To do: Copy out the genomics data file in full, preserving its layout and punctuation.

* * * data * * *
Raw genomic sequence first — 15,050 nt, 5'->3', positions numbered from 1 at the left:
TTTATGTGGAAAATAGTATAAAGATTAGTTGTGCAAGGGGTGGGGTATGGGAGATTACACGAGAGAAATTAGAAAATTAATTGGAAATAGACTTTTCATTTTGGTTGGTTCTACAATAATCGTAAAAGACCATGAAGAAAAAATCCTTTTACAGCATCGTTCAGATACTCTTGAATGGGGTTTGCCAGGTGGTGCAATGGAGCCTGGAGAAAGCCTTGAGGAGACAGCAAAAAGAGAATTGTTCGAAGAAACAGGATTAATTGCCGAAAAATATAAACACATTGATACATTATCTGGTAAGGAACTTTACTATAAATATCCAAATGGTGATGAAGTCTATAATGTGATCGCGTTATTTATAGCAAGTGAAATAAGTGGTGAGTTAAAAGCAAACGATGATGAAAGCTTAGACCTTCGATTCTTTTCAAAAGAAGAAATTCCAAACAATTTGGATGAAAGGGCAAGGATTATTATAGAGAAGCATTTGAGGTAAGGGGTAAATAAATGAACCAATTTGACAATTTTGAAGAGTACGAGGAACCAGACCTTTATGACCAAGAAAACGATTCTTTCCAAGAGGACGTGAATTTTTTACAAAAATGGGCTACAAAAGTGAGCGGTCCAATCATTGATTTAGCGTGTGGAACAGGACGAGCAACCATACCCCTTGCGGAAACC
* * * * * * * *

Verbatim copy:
Raw genomic sequence first — 15,050 nt, 5'->3', positions numbered from 1 at the left:
TTTATGTGGAAAATAGTATAAAGATTAGTTGTGCAAGGGGTGGGGTATGGGAGATTACACGAGAGAAATTAGAAAATTAATTGGAAATAGACTTTTCATTTTGGTTGGTTCTACAATAATCGTAAAAGACCATGAAGAAAAAATCCTTTTACAGCATCGTTCAGATACTCTTGAATGGGGTTTGCCAGGTGGTGCAATGGAGCCTGGAGAAAGCCTTGAGGAGACAGCAAAAAGAGAATTGTTCGAAGAAACAGGATTAATTGCCGAAAAATATAAACACATTGATACATTATCTGGTAAGGAACTTTACTATAAATATCCAAATGGTGATGAAGTCTATAATGTGATCGCGTTATTTATAGCAAGTGAAATAAGTGGTGAGTTAAAAGCAAACGATGATGAAAGCTTAGACCTTCGATTCTTTTCAAAAGAAGAAATTCCAAACAATTTGGATGAAAGGGCAAGGATTATTATAGAGAAGCATTTGAGGTAAGGGGTAAATAAATGAACCAATTTGACAATTTTGAAGAGTACGAGGAACCAGACCTTTATGACCAAGAAAACGATTCTTTCCAAGAGGACGTGAATTTTTTACAAAAATGGGCTACAAAAGTGAGCGGTCCAATCATTGATTTAGCGTGTGGAACAGGACGAGCAACCATACCCCTTGCGGAAACC